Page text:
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    ABSTRACT: Human-induced pluripotent stem cells (hiPSCs) derived from somatic cells of patients have opened possibilities for in vitro modeling of the physiology of neural (and other) cells in psychiatric disease states. Issues in early stages of technology development include (1) establishing a library of cells from adequately phenotyped patients, (2) streamlining laborious, costly hiPSC derivation and characterization, (3) assessing whether mutations or other alterations introduced by reprogramming confound interpretation, (4) developing efficient differentiation strategies to relevant cell types, (5) identifying discernible cellular phenotypes meaningful for cyclic, stress induced or relapsing-remitting diseases, (6) converting phenotypes to screening assays suitable for genome-wide mechanistic studies or large collection compound testing and (7) controlling for variability in relation to disease specificity amidst low sample numbers. Coordination of material for reprogramming from patients well-characterized clinically, genetically and with neuroimaging are beginning, and initial studies have begun to identify cellular phenotypes. Finally, several psychiatric drugs have been found to alter reprogramming efficiency in vitro, suggesting further complexity in applying hiPSCs to psychiatric diseases or that some drugs influence neural differentiation moreso than generally recognized. Despite these challenges, studies utilizing hiPSCs may eventually serve to fill essential niches in the translational pipeline for the discovery of new therapeutics.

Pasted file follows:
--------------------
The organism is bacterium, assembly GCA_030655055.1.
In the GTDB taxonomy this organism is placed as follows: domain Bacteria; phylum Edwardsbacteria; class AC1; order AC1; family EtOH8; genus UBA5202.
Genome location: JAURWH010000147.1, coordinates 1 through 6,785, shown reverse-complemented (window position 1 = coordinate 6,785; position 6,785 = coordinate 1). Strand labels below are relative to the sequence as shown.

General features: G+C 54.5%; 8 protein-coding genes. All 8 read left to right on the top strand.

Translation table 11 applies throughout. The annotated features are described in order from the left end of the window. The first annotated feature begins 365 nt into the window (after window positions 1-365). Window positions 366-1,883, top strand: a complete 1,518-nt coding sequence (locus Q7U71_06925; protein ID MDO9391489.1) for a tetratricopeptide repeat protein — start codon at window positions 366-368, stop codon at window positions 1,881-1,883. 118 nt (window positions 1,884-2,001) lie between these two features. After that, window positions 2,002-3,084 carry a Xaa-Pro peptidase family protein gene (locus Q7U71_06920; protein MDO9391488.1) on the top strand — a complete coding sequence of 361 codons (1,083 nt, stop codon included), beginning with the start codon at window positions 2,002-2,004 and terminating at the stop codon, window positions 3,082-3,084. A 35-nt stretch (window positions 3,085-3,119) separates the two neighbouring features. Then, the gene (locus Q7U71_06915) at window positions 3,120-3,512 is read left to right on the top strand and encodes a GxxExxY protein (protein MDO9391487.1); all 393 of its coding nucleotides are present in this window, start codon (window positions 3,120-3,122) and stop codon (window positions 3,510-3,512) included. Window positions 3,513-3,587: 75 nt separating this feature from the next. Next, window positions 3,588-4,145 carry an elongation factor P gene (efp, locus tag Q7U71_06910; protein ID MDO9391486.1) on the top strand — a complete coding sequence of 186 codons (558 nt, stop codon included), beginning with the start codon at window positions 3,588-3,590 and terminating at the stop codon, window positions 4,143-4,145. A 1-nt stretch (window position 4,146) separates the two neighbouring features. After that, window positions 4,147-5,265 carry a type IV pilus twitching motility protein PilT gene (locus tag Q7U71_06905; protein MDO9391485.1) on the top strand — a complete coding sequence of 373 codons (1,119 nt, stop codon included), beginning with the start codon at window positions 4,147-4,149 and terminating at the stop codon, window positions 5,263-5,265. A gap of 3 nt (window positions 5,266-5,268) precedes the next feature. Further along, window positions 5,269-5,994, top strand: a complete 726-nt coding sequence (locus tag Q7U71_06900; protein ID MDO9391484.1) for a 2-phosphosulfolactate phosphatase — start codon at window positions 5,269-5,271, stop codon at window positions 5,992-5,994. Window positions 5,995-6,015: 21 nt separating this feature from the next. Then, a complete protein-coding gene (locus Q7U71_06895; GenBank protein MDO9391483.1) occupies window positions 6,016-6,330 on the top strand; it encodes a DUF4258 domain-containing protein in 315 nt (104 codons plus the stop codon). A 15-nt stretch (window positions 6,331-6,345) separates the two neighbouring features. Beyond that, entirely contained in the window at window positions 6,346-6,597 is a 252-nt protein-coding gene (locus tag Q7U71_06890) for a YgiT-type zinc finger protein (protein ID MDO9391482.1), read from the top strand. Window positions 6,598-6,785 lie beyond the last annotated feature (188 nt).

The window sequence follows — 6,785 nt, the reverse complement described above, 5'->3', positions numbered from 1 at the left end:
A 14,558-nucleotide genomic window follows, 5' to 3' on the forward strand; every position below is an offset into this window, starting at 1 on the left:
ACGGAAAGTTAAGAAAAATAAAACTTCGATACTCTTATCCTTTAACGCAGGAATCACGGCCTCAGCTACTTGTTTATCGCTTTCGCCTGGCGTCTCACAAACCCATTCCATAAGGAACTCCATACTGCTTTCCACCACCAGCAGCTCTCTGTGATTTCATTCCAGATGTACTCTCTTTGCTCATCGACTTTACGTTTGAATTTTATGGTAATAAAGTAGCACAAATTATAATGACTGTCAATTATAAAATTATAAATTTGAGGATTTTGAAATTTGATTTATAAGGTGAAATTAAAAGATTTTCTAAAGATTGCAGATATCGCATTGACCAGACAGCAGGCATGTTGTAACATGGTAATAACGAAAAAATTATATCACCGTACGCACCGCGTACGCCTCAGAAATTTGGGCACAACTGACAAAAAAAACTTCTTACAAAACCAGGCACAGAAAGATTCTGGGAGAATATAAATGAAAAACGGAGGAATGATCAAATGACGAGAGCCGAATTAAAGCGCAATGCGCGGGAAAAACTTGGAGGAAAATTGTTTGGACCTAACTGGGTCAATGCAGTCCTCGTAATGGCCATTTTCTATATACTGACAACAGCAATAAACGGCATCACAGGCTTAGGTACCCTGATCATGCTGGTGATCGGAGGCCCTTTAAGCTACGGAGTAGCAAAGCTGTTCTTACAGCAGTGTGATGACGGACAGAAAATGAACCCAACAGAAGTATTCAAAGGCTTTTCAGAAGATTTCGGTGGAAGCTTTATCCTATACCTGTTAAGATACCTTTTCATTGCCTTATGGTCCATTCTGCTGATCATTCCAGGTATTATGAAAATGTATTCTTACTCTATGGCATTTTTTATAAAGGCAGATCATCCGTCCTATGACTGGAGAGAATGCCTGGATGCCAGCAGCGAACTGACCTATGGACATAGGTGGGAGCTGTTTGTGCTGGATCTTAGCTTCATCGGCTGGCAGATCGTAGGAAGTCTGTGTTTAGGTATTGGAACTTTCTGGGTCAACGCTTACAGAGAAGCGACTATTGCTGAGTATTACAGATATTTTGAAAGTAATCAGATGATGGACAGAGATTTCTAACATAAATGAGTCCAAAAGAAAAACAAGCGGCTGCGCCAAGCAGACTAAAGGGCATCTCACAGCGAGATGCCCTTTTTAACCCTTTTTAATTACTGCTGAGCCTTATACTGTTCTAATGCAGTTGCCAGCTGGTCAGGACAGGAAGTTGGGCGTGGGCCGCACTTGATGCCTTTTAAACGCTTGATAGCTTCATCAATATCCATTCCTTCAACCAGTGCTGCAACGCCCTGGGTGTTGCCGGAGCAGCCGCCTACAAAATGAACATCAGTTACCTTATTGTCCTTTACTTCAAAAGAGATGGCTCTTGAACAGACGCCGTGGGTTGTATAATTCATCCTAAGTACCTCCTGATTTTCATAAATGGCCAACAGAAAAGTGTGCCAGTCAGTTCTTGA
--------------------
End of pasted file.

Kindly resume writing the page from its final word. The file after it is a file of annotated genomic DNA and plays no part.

11/2013; 45(11):e59. DOI:10.1038/emm.2013.124
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    • "Similarly, β-arrestin 1 expression is decreased in the hypothalamus and hippocampus in anxious/depressed mice exposed to glucocorticoid elevation, and is restored by chronic fluoxetine treatment (David et al., 2009). Moreover, β-arrestin 1 and 2 signaling is involved in mediating the response to fluoxetine and lithium (Beaulieu et al., 2008; David et al., 2009). Clinical data from Avissar et al. (2004) suggest that β-arrestin 1 mRNA and protein levels are highest in peripheral blood leukocytes of MDD patients. "
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    ABSTRACT: A limited number of biomarkers in the central and peripheral systems which are known may be useful for diagnosing major depressive disorders and predicting the effectiveness of antidepressant (AD) treatments. Since 60% of depressed patients do not respond adequately to medication or are resistant to ADs, it is imperative to delineate more accurate biomarkers. Recent clinical studies suggest that β-arrestin 1 levels in human mononuclear leukocytes may be an efficient biomarker. If potential biomarkers such as β-arrestin 1 could be assessed from a source such as peripheral blood cells, then they could be easily monitored and used to predict therapeutic responses. However, no previous studies have measured β-arrestin 1 levels in peripheral blood mononuclear cells (PBMCs) in anxious/depressive rodents. This study aimed to develop a method to detect β-arrestin protein levels through immunoblot analyses of mouse PBMCs isolated from whole blood. In order to validate the approach, β-arrestin levels were then compared in na\"{\i}ve, anxious/depressed mice, and anxious/depressed mice treated with a selective serotonin reuptake inhibitor (fluoxetine, 18~mg/kg/day in the drinking water). The results demonstrated that mouse whole blood collected by submandibular bleeding permitted isolation of enough PBMCs to assess circulating proteins such as β-arrestin 1. β-Arrestin 1 levels were successfully measured in healthy human subject and na\"{\i}ve mouse PBMCs. Interestingly, PBMCs from anxious/depressed mice showed significantly reduced β-arrestin 1 levels. These decreased β-arrestin 1 expression levels were restored to normal levels with chronic fluoxetine treatment. The results suggest that isolation of PBMCs from mice by submandibular bleeding is a useful technique to screen putative biomarkers of the pathophysiology of mood disorders and the response to ADs. In addition, these results confirm that β-arrestin 1 is a potential biomarker for depression.
    Frontiers in Pharmacology 09/2013; 4:124. DOI:10.3389/fphar.2013.00124 · 3.80 Impact Factor